Journal of the Japanese Society for Horticultural Science
Online ISSN : 1880-358X
Print ISSN : 0013-7626
ISSN-L : 0013-7626
Effects of irrigation, temperature and shading on the acidity of tomato fruits
R. SAKIYAMA
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1968 Volume 37 Issue 1 Pages 67-72

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Abstract

The experiments were conducted to evaluate the effects of irrigation, temperature and shading on the acidity and the potassium content of tomato fruits (var. Fukuju No. 2) from plants grown in pots containing 13 litres of volcanic ash soil. Plants were placed under the treatments during the period between the flowering stage and the incipient colour stage of fruits on the second truss. All fruits were harvested at the incipient colour stage.
1. On the beginning of experiment in 1966, each pot was left over night after sufficient watering and weighed. Deficit from this weight of pot was determined daily thereafter. Irrigation was made in three ways to compensate the deficit daily and when it reached 1.5 and 2.5 kg per pot, respectively.
The titratable, total and combined acidities of fruits, expressed on fresh weight basis, from the plants irrigated daily were the lowest in three treatments and the highest were those of fruits from the plants which were not irrigated until 2.5kg of moisture was lost. The same trend was found for the potassium content. The titratable acidity represented as a percentage of the total acidity was not affected by these treatments. Although neither timing nor amount of irrigation was so strictly regulated on the experiment in 1965, the changes of the acidities caused by irrigation treatments were found almost the same with those of 1966 experiment.
In order to make certain of the possibility of dilution effect of irrigation on the acidities and the potassium content, the above determinations were recalculated on dry weight basis. In this case, effects of irrigation could not be observed. This suggested that the changes of the acidities and the potassium content on fresh weight basis were mainly dependent on the differences of moisture content of fruits, that is, the explanation by dilution effect.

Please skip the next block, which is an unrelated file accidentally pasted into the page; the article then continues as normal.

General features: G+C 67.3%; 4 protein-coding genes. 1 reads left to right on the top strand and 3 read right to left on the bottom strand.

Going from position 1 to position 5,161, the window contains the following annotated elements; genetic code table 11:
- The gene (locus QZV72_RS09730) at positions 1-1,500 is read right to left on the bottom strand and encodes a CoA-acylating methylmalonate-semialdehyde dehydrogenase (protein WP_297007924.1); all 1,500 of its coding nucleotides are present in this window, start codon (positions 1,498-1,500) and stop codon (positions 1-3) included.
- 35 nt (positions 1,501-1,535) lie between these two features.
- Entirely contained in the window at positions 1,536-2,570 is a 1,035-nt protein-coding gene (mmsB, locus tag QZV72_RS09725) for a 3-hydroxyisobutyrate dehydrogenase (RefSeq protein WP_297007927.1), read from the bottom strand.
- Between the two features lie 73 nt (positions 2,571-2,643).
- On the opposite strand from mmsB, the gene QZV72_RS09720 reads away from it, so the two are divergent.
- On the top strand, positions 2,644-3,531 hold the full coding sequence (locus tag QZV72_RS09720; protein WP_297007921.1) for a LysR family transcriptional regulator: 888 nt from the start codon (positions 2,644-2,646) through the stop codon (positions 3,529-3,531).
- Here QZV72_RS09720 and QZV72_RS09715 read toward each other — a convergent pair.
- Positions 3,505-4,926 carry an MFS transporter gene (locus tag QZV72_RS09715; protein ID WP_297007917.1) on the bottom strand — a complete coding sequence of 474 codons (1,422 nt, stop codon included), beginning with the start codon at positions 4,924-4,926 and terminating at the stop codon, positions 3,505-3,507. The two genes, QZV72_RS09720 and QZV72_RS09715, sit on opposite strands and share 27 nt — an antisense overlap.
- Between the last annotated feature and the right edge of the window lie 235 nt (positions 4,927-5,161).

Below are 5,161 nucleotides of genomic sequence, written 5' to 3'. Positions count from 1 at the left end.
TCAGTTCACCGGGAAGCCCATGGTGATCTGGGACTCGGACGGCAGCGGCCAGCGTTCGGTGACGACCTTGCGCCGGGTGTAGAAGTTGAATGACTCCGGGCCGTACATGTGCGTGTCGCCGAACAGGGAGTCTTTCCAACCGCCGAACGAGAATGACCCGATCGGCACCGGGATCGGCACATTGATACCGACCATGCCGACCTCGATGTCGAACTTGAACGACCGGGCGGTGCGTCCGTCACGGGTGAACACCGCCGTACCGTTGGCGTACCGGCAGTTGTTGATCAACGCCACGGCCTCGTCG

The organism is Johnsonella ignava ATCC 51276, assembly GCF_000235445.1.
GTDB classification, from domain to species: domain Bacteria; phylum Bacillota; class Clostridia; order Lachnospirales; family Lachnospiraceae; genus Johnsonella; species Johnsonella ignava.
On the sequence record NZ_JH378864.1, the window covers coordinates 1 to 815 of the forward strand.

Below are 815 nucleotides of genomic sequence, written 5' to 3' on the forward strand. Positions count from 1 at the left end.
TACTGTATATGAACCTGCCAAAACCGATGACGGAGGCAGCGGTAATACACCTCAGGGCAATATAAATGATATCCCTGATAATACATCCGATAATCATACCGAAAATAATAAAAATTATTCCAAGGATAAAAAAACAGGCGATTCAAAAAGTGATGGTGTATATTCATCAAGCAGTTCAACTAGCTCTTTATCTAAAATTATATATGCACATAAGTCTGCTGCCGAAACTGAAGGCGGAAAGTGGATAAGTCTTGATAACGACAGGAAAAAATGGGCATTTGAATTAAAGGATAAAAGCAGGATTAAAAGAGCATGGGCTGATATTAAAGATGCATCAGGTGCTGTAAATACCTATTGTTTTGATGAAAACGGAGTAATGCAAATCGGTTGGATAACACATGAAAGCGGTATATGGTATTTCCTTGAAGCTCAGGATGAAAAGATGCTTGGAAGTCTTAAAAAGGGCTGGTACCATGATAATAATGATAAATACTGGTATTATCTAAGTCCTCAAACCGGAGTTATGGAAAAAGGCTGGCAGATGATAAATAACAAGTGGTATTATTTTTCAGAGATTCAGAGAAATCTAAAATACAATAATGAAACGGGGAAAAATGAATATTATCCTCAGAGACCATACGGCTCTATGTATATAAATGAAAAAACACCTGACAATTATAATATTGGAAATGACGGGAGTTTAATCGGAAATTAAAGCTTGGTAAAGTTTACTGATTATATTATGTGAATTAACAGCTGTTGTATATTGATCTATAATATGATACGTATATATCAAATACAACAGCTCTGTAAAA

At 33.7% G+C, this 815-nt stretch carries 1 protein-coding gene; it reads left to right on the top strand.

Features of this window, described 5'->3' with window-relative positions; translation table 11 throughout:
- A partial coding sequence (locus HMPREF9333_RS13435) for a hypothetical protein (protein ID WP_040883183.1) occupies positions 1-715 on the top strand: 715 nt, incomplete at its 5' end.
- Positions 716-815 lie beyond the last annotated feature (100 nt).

The more frequent the irrigation was, the lower the refractometer reading and the greater the fruit weight. pH showed no apparent changes. Gelatinous pulp weight expressed as a percentage of whole fruit was not affected by treatments.
2. In the experiment of temperature, the plants in pots were held all day in 1964, and for eight hours in the daytime daily in 1965, respectively, in the rooms controlled at 20°C or at 30°C. In both experiments, the titratable, total and combined acidities and the potassium content of fruits at 30°C were higher than those of fruits at 20°C. The titratable acidity percent was also higher at 30°C than at 20°C.
pH of fruit juice was higher and fruit weight was lower at 30°C than at 20°C. Differences of temperature brought no significant change of the gelatinous pulp percent.
3. In the experiment of shading effect, light intensity was lowered to 50 or 25 percent of that of unshaded control by the screen of lawn.
Shading effects were small, if any, on the acidities and the ptassium content of tomato fruits.
The stronger the extent of shading, the lower the fruit weight and the greater the gelationus pulp percent.
Changes of the titratable, total and combined acidities of tomato fruits enveloped in aluminium foil bags during their development had almost the same pattern with that found on the fruits developed under natural light condition.

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